English UK 2012 Teachers’ Conference #3: Chia Suan Chong on different teaching methodologies

English-UKI recently went to the English UK 2012 Teachers’ Conference. I attended Chia Suan Chong’s session and she talked about different different teaching methodologies. Chia questioned whether trainers, course book writers and teachers have taken sufficient notice of developments in second language acquisition theory over the years. I have attempted to list and in some cases embellish what she said (so all errors and over-simplifications are mine!).

Chia started by looking at the Classical or Grammar Translation Method. This approach was based on developing reading skills, primarily in Latin. Even when the use of Latin was waning, grammar translation was seen as a good way of developing mental dexterity in the educated classes. Learning this way involves texts, lists of vocabulary and an emphasis on grammar rules. Usually the content of what was being translated was far less important than the form so one could be asked to translate useful sentences such as : ‘The philosopher pulled the lower jaw of the hen.’! This method is still used in some countries and I remember elements of it being used in my secondary school French lessons.

Around the turn of the 20th century came the Direct or Natural Method. Instruction from the teacher is only given in the language being learnt. There is a lot of repetition and work on pronunciation. Visuals are used to teach vocabulary but grammar is learnt inductively i.e. not explicitly explained. In many ways it is an attempt to mimic how someone learns their mother tongue.

In the 1950′s came the Audio-lingual or Army Method. It was based on listening followed by grammar drills. The idea was that people would learn by reciting patterns without any formal analysis of them. This was often done in a language lab. Do you remember the reel-to-reel tape recorders?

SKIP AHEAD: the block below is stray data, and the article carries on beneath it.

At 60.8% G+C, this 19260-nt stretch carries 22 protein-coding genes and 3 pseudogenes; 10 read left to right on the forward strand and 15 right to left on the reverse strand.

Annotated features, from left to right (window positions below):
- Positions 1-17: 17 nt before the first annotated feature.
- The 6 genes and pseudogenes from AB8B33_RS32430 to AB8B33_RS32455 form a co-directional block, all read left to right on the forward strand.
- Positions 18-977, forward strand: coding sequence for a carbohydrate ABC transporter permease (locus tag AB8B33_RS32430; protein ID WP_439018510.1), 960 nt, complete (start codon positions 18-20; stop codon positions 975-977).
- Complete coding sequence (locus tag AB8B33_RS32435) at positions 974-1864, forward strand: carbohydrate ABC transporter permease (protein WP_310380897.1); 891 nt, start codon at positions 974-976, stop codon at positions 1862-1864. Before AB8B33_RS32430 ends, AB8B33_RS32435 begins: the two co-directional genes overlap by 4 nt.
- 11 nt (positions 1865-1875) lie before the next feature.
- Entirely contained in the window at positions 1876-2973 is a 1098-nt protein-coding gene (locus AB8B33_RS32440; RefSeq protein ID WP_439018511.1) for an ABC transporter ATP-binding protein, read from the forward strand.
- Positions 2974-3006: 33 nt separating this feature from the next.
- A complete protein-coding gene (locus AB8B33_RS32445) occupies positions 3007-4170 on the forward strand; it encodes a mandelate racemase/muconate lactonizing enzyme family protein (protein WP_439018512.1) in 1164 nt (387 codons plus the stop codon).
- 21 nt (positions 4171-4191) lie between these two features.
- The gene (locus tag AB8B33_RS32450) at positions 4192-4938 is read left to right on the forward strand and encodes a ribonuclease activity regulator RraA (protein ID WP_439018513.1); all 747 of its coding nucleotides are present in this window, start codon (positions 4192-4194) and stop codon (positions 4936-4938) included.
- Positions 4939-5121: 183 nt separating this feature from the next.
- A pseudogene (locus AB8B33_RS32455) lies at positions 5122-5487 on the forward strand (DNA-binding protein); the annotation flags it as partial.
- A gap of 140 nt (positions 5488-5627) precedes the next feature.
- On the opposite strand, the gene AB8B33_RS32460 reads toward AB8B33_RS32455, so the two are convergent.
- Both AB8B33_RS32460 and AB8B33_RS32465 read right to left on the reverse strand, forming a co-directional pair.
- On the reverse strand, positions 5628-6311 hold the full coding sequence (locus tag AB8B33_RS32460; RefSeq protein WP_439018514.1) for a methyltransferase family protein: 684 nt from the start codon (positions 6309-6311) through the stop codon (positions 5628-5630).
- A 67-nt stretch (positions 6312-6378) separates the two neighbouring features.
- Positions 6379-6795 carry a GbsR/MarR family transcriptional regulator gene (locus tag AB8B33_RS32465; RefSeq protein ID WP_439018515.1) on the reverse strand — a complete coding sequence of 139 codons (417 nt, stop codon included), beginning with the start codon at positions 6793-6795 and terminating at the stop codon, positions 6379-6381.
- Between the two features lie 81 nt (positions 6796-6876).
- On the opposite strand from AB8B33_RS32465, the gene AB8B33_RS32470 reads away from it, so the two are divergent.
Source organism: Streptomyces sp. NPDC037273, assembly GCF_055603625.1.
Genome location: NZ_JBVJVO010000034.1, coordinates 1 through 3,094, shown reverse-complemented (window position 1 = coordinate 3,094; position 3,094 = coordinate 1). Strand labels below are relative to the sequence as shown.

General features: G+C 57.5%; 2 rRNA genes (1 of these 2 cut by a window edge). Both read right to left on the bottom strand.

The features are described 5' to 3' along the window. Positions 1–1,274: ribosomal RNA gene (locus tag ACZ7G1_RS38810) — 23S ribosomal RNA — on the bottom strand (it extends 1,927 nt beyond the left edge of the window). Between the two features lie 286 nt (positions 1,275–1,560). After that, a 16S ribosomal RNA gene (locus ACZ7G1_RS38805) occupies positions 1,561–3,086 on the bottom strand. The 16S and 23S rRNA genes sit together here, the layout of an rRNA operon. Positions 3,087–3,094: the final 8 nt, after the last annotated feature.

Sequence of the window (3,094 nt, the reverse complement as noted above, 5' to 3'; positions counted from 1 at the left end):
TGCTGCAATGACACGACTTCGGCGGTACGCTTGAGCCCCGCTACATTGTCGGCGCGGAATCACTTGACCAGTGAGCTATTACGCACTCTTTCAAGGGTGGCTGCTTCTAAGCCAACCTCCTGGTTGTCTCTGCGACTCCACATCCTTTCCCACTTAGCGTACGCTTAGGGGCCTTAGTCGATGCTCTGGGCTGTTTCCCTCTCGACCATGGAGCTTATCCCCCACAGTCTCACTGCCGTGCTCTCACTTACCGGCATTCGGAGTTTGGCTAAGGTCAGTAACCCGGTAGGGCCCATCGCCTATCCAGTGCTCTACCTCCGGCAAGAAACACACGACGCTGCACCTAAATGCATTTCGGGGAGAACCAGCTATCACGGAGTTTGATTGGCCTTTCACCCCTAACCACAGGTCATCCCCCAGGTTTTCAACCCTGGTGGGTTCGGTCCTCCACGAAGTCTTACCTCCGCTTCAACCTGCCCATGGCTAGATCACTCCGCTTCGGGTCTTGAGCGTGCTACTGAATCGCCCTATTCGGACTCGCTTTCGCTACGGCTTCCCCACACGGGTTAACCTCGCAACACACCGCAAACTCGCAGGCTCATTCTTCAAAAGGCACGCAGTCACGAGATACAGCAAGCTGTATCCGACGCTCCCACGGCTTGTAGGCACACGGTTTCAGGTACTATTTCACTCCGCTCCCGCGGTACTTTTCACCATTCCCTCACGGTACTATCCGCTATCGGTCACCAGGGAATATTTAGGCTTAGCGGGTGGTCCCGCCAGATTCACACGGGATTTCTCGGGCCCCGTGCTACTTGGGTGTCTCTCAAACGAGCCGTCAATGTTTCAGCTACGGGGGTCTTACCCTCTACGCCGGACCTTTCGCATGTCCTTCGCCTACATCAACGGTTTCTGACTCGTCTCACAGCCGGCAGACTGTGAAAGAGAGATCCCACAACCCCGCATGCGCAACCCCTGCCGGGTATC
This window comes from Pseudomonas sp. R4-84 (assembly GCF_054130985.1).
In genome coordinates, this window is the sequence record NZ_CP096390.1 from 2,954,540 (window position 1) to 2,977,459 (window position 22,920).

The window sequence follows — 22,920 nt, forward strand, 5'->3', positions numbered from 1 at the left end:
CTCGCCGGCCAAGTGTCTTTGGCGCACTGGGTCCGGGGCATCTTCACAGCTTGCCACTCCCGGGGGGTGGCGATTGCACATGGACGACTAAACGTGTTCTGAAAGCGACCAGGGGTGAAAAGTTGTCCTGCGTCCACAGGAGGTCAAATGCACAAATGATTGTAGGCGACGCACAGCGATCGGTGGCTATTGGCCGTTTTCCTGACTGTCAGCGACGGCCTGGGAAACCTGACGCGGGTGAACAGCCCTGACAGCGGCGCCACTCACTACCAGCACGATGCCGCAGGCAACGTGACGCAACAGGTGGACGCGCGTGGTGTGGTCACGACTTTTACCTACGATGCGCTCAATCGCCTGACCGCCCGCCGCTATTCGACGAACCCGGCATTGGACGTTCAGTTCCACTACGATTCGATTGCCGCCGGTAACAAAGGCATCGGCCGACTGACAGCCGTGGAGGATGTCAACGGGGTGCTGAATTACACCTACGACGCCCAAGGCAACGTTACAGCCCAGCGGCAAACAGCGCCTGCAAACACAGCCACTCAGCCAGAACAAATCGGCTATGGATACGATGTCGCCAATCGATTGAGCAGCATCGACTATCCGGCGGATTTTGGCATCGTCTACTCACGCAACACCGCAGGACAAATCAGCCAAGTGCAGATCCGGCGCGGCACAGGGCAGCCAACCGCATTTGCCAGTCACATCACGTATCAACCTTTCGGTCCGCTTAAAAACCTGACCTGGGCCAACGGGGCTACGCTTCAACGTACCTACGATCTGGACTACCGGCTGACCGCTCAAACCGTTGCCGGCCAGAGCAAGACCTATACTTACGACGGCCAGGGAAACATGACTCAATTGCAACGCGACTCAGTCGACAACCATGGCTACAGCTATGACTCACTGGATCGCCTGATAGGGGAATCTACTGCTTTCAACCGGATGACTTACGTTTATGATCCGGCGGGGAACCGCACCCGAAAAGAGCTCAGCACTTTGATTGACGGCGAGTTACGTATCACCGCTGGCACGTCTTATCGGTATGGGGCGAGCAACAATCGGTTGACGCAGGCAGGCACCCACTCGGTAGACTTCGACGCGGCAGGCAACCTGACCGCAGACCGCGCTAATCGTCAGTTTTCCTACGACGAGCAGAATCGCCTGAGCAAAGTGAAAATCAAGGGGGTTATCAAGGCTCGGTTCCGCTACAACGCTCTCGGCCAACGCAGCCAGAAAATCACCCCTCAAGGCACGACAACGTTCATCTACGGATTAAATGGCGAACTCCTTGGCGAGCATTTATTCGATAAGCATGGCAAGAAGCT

Later, in the 60′s, Chomsky suggested that everyone has the innate ability or neural wiring to learn a language (this explained for him why children can learn a language so quickly). Krashen built on this idea to explain that for second language acquisition the language input for the student needs to be suitably graded (comprehensible) and that it’s important that their emotional attitude (affective filter) to learning is positive. This approach emphasises communication in the classroom and that subconscious acquisition should come before analytical learning if one wants to achieve good levels of naturalness and fluency.

Total Physical Response was also developed in the 60′s. Usually associated with teaching low-level learners, it tries to improve their memory by associating instructions with movement (a right-brain approach). Students are not required to speak until they are ready and they learn grammar/vocabulary inductively by listening to the teacher’s instructions and by (initially) observing the associated physical actions.

In the 70′s Lozanov developed Suggestopaedia. This approach uses long dialogues with integrated music in an atmosphere of relaxation and positivity between teacher and students.